Deploy vSAN on the data center with its own vSphere hosts, not as a distributed service in a virtualized distributed datacenter. It is much easier to scale out a vSphere cluster in place than to distribute a vSphere cluster over a vSAN cluster.

If you have more than a few vSphere hosts and want to scale out, you should deploy a cluster of vSphere hosts to which you attach your physical or virtual machines.

#2 – Don’t Confuse HA for a Fault-Tolerant Infrastructure

It is impossible for vSAN to automatically failover a vSphere host, virtual machines, or datastores. vSAN hosts are not a failover mechanism, not are they multi-pathing or a high availability architecture.

The idea behind this is to reduce the complexity of maintaining a cluster with vSAN hosts. Any HA/cluster maintenance of the vSphere hosts/datastores can be done outside the cluster.

If you run a vSphere HA cluster, you will have to implement failover of the datastores separately. We don’t recommend running a HA vSphere cluster and deploying vSAN over the HA cluster.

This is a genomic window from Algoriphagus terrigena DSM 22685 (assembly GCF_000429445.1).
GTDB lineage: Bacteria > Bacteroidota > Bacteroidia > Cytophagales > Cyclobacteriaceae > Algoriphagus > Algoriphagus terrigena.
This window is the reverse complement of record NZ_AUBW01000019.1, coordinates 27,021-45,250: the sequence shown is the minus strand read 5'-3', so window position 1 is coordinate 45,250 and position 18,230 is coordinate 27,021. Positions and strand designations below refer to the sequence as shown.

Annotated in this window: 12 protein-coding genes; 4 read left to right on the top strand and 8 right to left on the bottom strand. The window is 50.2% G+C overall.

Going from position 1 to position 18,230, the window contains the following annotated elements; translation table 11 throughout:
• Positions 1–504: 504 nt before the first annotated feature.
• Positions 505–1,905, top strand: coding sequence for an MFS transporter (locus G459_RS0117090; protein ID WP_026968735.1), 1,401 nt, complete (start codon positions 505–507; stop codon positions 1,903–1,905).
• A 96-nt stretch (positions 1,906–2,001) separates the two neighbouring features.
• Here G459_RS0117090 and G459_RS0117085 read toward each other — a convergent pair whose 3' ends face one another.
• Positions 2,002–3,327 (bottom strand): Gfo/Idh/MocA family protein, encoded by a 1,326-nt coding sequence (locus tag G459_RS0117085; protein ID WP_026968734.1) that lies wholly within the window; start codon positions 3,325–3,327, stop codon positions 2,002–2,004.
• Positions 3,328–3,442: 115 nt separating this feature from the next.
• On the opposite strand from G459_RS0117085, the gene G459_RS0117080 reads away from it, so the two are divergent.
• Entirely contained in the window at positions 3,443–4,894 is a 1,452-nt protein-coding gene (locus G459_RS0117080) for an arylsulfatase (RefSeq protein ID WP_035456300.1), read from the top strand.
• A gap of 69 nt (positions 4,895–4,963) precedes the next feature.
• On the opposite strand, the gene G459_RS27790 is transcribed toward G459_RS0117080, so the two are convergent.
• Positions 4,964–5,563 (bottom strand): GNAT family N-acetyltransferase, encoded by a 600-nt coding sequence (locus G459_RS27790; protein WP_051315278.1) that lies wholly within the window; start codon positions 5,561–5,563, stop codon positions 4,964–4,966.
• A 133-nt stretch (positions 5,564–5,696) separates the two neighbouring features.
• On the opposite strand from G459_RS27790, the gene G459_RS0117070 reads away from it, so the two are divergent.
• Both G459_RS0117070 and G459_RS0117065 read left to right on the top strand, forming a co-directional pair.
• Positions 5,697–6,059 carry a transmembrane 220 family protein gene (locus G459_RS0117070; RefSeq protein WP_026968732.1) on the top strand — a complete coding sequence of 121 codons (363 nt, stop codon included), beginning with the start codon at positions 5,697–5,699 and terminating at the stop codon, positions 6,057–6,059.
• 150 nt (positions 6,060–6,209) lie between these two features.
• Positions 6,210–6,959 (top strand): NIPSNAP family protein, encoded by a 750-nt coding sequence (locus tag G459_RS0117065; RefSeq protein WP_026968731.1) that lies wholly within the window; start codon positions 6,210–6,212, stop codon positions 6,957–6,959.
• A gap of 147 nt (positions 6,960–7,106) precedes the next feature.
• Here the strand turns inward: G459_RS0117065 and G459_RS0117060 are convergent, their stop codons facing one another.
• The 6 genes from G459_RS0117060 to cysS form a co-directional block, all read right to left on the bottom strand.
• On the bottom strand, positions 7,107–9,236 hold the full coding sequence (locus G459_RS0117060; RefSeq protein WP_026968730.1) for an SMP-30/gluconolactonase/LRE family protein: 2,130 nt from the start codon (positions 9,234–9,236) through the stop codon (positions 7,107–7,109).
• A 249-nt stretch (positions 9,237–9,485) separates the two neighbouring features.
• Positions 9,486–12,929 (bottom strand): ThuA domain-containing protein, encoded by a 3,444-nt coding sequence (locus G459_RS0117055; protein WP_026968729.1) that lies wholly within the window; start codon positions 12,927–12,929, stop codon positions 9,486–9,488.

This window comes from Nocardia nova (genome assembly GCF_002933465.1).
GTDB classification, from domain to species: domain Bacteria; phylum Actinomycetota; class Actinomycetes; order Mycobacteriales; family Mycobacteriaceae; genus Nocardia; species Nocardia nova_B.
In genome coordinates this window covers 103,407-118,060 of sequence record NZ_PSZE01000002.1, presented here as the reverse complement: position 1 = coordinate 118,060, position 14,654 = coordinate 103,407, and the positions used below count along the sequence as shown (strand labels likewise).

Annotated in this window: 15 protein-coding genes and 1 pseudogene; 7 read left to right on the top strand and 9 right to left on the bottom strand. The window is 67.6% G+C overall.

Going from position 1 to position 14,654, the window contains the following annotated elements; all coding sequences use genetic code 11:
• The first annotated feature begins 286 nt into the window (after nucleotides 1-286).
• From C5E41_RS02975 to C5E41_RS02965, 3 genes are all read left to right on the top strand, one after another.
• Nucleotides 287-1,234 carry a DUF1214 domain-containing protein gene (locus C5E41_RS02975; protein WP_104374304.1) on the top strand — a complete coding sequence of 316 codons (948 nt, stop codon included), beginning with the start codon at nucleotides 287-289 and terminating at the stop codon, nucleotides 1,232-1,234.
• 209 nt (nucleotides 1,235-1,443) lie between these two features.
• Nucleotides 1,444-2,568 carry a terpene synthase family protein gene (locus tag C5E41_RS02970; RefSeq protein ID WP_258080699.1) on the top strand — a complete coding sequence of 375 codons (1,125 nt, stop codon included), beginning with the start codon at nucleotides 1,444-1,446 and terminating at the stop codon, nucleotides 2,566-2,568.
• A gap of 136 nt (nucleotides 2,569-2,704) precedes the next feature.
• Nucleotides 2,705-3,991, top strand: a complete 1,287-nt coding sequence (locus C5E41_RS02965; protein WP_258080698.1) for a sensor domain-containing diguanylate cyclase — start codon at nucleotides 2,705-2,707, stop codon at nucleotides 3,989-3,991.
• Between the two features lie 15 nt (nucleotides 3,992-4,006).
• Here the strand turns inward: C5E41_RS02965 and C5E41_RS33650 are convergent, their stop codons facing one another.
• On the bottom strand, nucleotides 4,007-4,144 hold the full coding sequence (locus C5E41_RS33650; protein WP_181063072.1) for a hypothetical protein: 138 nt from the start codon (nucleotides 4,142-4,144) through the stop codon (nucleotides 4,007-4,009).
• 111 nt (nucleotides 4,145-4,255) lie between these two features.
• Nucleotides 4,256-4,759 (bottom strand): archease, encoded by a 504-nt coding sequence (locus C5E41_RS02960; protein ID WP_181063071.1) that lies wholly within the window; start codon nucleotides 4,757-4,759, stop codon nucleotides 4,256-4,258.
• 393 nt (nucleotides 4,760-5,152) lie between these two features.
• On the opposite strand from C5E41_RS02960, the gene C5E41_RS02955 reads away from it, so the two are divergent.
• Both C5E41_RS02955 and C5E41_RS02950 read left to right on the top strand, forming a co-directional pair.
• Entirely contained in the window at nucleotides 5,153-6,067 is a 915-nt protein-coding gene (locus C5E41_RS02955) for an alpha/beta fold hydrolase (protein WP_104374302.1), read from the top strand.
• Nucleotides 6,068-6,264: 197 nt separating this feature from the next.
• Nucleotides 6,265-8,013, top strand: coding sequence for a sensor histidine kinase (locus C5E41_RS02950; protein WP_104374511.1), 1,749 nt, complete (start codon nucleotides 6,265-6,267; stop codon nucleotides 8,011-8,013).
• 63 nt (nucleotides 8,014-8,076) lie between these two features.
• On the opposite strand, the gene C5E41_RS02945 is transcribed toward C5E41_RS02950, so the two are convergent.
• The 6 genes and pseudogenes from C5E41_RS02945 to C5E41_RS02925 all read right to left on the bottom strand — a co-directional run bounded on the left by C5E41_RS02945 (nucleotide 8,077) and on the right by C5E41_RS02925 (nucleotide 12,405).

You should be careful when choosing the HA level available to your vSphere hosts and VMs. Don’t choose the failover level of Always or a cluster-aware level of Auto for vSphere hosts in your vSAN cluster.

If you want to use vSphere to manage your vSphere hosts in your vSAN cluster, you should deploy one or more of the following types of HA configurations:

  • vSphere HA is not HA/cluster aware but will automatically failover the datastore;
  • vSphere HA will failover the cluster but not the datastores;
  • vSphere HA will failover the cluster but not the datastores.

We prefer the first of the three options; the vSphere HA should be on its own HA cluster and should be set to only failover the data store. This should be configured for data stores that are important to your vSphere environment.

#3 – Don’t Deploy vSAN as Part of Your vSphere HA Cluster